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Support your libraries!

5 February 2016

Mitcham Library, Merton, London: one of the many local libraries celebrating National Libraries Day on 6 February. Photo Noel Foster (CC BY-SA 2.0).

Campaigners and library workers are redoubling their activity to support Britain’s public library service. Saturday 6 February National Libraries Day will see mass visits to public libraries around the country, especially those under threat. Then on Tuesday 9 February Speak Up For Libraries will hold a rally at Central Hall Westminster, followed by a lobby of MPs. Speak Up For Libraries is a coalition of trade unions, local and national campaign groups, and the professional institute for librarians, CILIP.

CILIP launched a campaign, My Library My Right, to draw attention to the increasing number of local authorities reneging on their statutory duty. Under the Public Libraries and Museums Act 1964 councils must provide a comprehensive public library service free at the point of use.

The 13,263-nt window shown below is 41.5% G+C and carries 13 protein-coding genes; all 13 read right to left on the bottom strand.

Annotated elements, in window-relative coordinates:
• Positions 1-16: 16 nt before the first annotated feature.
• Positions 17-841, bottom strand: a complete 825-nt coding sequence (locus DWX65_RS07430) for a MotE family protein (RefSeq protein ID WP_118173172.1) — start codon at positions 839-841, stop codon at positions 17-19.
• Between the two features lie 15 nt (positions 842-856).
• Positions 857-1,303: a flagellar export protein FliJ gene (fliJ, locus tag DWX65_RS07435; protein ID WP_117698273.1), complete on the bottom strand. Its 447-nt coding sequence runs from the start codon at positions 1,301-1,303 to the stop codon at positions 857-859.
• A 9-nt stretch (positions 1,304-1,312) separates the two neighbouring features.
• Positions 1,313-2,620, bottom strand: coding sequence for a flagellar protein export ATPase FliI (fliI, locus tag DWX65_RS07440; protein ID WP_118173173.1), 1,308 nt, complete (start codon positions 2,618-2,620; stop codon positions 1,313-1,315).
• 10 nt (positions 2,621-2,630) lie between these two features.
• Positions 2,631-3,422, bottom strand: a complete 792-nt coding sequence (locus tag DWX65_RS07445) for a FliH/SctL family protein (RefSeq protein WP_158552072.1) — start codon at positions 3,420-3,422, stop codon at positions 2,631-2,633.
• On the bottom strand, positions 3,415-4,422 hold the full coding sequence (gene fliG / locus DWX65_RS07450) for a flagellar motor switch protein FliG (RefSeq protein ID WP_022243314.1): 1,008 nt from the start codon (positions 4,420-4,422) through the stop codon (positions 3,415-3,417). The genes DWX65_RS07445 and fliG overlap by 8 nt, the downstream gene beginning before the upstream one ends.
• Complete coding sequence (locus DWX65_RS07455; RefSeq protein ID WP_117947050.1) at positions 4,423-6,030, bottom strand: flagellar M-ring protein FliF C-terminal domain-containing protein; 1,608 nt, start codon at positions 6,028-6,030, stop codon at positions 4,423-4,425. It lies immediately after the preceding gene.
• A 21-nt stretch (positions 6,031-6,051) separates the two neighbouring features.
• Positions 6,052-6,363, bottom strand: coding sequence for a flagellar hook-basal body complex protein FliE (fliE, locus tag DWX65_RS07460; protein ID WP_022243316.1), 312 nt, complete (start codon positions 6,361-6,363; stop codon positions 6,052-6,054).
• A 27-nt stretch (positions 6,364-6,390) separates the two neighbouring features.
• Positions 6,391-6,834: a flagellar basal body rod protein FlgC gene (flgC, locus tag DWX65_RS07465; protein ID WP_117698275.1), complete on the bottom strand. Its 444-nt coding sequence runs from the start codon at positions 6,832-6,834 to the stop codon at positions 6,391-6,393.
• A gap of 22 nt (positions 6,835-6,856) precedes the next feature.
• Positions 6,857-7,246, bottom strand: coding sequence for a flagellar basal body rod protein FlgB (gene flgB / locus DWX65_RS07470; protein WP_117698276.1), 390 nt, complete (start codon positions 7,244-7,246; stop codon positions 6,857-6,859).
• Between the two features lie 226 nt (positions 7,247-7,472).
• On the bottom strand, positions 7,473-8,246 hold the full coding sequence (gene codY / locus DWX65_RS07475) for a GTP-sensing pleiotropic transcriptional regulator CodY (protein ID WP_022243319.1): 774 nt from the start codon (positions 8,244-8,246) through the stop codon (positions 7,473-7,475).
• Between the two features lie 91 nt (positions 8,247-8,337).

CILIP has shown itself more than ready to join the fight. At a succession of the institute’s Annual General Meetings, members have voted overwhelmingly for motions of no confidence in Ed Vaizey, the minister with responsibility for libraries. And at the 2015 AGM CILIP members took a firm stand against the replacement of professionally qualified library staff with unpaid volunteers.


A massacre of professional posts has been conducted in public libraries, undermining the service. As a result CILIP’s membership has fallen by half to around 12,000. Where jobs have been preserved, library staff have often been removed from council employment into “trusts”, with loss of pay, pensions and conditions of service. Other authorities have threatened wholesale privatisation of the service. Some library staff have connived at the destruction, perhaps hoping they might be overlooked; others gave up the fight.

Clear thinking is needed. The loss of professional and non-professional posts and the numerical weakness of both trade unions and CILIP makes the situation precarious. Calls for library workers to strike, and attempts to turn strikes into causes celèbres, are counsels of despair. Hard-headed rebuilding of class strength is the order of the day. There is considerable and vocal public support for Britain’s library system on which to build.